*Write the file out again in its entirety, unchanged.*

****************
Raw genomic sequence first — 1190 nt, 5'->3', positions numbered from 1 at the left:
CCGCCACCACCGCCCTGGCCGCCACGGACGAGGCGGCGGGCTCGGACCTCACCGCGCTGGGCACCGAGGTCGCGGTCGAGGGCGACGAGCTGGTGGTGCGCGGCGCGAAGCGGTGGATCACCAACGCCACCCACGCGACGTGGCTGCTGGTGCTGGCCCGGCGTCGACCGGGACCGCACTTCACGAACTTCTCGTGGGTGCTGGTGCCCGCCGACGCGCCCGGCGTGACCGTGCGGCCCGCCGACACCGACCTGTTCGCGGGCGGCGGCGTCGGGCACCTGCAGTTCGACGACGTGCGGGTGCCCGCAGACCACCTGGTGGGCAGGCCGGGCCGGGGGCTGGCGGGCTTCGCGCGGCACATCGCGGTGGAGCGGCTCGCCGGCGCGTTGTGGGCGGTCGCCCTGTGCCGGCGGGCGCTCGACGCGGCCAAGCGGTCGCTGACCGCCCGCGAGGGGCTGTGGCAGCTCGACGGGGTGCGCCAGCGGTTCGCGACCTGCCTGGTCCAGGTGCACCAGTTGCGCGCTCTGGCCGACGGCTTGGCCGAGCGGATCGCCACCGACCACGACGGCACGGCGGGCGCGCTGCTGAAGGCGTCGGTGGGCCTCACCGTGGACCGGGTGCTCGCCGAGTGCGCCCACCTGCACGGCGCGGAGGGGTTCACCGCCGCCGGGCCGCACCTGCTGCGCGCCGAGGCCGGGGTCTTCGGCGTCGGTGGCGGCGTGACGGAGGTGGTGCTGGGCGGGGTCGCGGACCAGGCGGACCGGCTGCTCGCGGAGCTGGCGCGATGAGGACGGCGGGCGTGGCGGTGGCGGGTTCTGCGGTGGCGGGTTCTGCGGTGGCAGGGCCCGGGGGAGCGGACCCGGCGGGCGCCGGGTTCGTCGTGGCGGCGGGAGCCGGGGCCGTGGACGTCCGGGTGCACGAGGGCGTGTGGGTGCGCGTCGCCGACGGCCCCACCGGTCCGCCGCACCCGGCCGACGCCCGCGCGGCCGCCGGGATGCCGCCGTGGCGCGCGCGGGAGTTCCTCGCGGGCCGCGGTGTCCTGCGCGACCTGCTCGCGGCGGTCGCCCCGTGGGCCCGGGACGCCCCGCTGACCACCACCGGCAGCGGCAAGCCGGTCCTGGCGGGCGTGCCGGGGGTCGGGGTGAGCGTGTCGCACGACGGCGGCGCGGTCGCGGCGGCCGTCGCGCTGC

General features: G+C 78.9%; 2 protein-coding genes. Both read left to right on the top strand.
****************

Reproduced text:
Raw genomic sequence first — 1190 nt, 5'->3', positions numbered from 1 at the left:
CCGCCACCACCGCCCTGGCCGCCACGGACGAGGCGGCGGGCTCGGACCTCACCGCGCTGGGCACCGAGGTCGCGGTCGAGGGCGACGAGCTGGTGGTGCGCGGCGCGAAGCGGTGGATCACCAACGCCACCCACGCGACGTGGCTGCTGGTGCTGGCCCGGCGTCGACCGGGACCGCACTTCACGAACTTCTCGTGGGTGCTGGTGCCCGCCGACGCGCCCGGCGTGACCGTGCGGCCCGCCGACACCGACCTGTTCGCGGGCGGCGGCGTCGGGCACCTGCAGTTCGACGACGTGCGGGTGCCCGCAGACCACCTGGTGGGCAGGCCGGGCCGGGGGCTGGCGGGCTTCGCGCGGCACATCGCGGTGGAGCGGCTCGCCGGCGCGTTGTGGGCGGTCGCCCTGTGCCGGCGGGCGCTCGACGCGGCCAAGCGGTCGCTGACCGCCCGCGAGGGGCTGTGGCAGCTCGACGGGGTGCGCCAGCGGTTCGCGACCTGCCTGGTCCAGGTGCACCAGTTGCGCGCTCTGGCCGACGGCTTGGCCGAGCGGATCGCCACCGACCACGACGGCACGGCGGGCGCGCTGCTGAAGGCGTCGGTGGGCCTCACCGTGGACCGGGTGCTCGCCGAGTGCGCCCACCTGCACGGCGCGGAGGGGTTCACCGCCGCCGGGCCGCACCTGCTGCGCGCCGAGGCCGGGGTCTTCGGCGTCGGTGGCGGCGTGACGGAGGTGGTGCTGGGCGGGGTCGCGGACCAGGCGGACCGGCTGCTCGCGGAGCTGGCGCGATGAGGACGGCGGGCGTGGCGGTGGCGGGTTCTGCGGTGGCGGGTTCTGCGGTGGCAGGGCCCGGGGGAGCGGACCCGGCGGGCGCCGGGTTCGTCGTGGCGGCGGGAGCCGGGGCCGTGGACGTCCGGGTGCACGAGGGCGTGTGGGTGCGCGTCGCCGACGGCCCCACCGGTCCGCCGCACCCGGCCGACGCCCGCGCGGCCGCCGGGATGCCGCCGTGGCGCGCGCGGGAGTTCCTCGCGGGCCGCGGTGTCCTGCGCGACCTGCTCGCGGCGGTCGCCCCGTGGGCCCGGGACGCCCCGCTGACCACCACCGGCAGCGGCAAGCCGGTCCTGGCGGGCGTGCCGGGGGTCGGGGTGAGCGTGTCGCACGACGGCGGCGCGGTCGCGGCGGCCGTCGCGCTGC

General features: G+C 78.9%; 2 protein-coding genes. Both read left to right on the top strand.